In March 2021 the University of Oxford approved a new Environmental Sustainability Strategy with two ambitious targets for 2035: to achieve net zero carbon and to achieve biodiversity net gain. The strategy is supported by a commitment of £200 million funding for sustainability initiatives over the next 15 years. The ten priority areas include increased research and engagement in environmental sustainability and a reduction in carbon emissions related to our energy consumption to a minimal level.
To this end Dr Grunewald currently works with two University spin out companies (Pilio Ltd. and EcoSync Ltd.), which help to monitor, control and improve energy consumption, specifically related to heating of departments and student accommodation. We observe occupancy patterns and room booking systems to schedule heating systems and avoid heating empty spaces. In some cases 30% reductions in energy consumption have been achieved this way.
In 2018 the University of Oxford launched the first interdisciplinary MSc in Energy Systems. The course is targeted at future leaders of the energy transition and attracts a high calibre of students.
The course is offered as a one year full time or two/three year part time options to support professional development. Uniquely, this MSc covers technical, social and policy challenges of the energy transition.
A dedicated module on Energy Demand introduces Students to demand side challenges and opportunities, drawing on our latest research.
A second MSc in Environmental Change and Management also has regular input from the energy research community, with particular focus on policy and societal aspects of a transition in energy systems.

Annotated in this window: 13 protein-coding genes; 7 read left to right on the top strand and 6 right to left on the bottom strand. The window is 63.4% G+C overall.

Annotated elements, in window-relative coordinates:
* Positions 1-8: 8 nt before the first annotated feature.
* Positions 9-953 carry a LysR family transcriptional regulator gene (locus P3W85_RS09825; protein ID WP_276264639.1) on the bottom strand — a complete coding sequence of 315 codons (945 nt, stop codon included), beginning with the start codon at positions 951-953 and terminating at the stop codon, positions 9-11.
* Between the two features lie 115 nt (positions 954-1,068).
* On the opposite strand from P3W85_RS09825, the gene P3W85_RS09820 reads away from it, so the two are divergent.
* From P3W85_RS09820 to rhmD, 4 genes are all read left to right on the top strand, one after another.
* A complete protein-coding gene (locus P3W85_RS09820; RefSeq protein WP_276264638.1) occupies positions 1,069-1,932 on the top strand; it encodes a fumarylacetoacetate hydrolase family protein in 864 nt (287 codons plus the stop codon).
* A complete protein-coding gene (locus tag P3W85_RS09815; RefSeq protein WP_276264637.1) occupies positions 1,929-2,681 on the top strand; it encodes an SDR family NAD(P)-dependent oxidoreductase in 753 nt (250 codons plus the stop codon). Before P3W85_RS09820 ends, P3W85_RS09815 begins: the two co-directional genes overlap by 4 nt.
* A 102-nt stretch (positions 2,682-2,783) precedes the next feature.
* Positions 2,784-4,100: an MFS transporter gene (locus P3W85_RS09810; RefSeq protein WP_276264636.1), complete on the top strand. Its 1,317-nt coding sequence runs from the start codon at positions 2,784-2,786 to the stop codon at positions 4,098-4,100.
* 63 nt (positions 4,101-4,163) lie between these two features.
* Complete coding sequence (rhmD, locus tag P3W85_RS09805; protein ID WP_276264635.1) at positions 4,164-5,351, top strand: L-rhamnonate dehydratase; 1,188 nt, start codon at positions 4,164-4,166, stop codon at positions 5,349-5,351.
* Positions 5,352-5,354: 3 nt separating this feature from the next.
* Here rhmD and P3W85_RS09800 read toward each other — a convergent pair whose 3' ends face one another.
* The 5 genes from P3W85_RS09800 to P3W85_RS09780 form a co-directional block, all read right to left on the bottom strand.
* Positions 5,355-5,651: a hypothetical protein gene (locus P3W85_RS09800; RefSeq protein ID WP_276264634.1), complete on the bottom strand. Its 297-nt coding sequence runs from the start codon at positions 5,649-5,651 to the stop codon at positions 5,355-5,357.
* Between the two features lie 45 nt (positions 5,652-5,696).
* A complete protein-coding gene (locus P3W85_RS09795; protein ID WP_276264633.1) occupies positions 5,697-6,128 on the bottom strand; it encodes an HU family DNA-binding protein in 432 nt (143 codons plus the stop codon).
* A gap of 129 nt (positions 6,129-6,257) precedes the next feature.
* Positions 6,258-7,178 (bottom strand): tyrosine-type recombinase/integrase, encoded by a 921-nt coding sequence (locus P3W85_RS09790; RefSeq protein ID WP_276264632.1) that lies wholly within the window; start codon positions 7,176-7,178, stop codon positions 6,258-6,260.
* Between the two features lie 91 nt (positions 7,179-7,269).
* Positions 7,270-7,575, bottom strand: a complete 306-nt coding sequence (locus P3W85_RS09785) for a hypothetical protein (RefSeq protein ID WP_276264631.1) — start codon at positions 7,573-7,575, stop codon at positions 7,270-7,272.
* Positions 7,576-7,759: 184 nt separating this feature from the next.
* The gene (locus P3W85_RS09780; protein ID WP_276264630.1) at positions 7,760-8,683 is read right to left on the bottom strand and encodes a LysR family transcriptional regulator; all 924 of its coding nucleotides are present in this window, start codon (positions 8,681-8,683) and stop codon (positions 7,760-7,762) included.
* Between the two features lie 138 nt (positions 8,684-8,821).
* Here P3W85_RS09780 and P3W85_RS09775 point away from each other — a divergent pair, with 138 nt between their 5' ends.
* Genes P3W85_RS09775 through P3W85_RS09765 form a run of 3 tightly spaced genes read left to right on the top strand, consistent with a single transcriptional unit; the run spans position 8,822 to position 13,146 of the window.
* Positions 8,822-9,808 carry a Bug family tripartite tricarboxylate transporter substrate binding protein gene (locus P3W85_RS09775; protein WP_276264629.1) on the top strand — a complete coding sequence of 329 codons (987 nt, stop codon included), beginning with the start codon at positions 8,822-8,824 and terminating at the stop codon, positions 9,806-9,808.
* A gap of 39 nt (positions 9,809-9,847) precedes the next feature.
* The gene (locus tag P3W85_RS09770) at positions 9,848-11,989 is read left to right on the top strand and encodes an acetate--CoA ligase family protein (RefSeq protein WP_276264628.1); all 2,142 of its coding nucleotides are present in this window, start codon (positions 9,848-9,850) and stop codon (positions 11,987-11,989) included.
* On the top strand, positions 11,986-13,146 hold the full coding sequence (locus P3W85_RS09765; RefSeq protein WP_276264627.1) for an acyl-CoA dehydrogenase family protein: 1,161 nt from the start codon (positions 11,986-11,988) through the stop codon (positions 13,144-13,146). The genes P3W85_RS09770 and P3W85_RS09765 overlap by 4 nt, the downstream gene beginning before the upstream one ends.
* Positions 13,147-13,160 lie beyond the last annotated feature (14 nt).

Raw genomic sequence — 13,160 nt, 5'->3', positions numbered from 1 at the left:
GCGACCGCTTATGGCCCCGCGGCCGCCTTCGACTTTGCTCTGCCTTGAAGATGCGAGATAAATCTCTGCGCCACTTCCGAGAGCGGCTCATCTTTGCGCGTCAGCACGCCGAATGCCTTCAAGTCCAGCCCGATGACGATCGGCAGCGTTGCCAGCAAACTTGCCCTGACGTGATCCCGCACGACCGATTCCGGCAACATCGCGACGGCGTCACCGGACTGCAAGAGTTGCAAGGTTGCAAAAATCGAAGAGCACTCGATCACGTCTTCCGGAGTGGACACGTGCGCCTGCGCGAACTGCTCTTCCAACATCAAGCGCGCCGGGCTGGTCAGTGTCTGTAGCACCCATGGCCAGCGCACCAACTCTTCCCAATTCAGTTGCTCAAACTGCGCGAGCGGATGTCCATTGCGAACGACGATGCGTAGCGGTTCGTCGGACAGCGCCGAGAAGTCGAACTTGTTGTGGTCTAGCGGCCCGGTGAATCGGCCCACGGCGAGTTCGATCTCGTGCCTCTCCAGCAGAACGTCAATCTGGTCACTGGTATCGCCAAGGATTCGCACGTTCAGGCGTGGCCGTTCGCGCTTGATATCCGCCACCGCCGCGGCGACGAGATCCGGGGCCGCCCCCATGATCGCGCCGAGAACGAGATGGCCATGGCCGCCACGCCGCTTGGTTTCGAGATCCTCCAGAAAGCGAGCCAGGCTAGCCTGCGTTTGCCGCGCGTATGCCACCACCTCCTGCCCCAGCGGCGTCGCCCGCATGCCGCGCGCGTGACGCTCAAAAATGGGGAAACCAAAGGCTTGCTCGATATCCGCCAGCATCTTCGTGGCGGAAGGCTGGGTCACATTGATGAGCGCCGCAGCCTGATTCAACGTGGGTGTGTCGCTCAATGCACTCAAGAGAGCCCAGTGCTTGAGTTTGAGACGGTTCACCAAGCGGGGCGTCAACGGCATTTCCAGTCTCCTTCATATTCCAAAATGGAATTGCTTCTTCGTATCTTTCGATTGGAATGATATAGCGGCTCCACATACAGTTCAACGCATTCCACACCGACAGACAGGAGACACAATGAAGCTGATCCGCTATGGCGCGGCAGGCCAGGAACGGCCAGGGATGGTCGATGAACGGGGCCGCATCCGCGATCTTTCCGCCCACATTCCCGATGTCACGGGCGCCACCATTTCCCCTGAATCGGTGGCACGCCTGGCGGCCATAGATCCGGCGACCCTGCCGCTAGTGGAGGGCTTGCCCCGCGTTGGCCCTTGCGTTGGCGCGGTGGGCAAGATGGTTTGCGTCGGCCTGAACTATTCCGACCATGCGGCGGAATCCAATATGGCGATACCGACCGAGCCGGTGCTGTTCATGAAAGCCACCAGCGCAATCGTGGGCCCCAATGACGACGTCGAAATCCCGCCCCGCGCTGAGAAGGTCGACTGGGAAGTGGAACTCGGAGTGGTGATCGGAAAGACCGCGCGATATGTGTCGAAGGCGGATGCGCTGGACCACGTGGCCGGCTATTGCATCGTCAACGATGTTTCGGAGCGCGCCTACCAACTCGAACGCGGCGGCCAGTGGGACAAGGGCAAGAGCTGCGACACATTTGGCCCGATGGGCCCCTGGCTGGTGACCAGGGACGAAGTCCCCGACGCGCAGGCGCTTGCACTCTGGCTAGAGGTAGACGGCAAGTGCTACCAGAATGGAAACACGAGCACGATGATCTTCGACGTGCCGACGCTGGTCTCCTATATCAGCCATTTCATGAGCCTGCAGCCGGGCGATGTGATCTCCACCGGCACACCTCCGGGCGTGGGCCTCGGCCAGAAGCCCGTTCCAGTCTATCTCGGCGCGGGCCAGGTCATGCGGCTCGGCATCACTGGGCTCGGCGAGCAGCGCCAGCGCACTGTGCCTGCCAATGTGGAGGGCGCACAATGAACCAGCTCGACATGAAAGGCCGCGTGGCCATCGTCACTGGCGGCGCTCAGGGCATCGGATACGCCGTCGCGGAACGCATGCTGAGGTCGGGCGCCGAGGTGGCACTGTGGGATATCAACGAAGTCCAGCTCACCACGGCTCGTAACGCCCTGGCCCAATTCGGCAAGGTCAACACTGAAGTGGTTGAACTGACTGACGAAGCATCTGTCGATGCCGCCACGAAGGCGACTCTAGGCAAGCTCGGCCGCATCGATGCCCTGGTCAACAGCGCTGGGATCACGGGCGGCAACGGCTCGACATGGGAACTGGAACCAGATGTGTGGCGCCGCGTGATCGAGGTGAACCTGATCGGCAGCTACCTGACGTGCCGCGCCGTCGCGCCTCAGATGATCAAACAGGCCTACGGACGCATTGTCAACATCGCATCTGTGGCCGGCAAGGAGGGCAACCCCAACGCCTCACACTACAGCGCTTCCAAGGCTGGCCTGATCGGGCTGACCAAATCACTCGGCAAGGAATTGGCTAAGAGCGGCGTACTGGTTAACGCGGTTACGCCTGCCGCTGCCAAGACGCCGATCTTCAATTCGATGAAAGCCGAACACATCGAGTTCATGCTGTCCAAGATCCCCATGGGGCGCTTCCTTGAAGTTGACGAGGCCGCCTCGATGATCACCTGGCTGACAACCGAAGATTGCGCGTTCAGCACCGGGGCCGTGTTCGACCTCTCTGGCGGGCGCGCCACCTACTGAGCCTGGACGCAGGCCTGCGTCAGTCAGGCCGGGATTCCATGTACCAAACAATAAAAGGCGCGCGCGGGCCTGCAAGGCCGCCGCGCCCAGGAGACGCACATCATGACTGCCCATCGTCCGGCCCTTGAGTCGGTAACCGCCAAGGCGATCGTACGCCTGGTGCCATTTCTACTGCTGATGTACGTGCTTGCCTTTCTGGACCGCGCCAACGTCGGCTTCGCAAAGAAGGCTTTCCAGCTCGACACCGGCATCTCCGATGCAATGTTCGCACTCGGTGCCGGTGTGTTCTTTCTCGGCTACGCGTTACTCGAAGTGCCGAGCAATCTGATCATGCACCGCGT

Both MSc courses produce numerous excellent dissertations on energy demand related topics every year. Students will be offered the opportunity to work with SHIFT-0 data for their dissertation. Our research findings will flow into future lecture material.
For undergraduate engineering students we offer energy related third year projects, which have included conceptual designs of heat networks and heat pump solutions for local communities. Students regularly use our latest research data for their work.
The aims of SHIFT-0 to learn from load patterns before and after adoption of heat pumps in residential buildings aligns closely with a range of initiatives at the University of Oxford. The project will build on existing methodologies and colaborate with active research initiatives, including local demonstrator projects, national research centres and existing channels of dissemination for impact in academia and policy communities.Back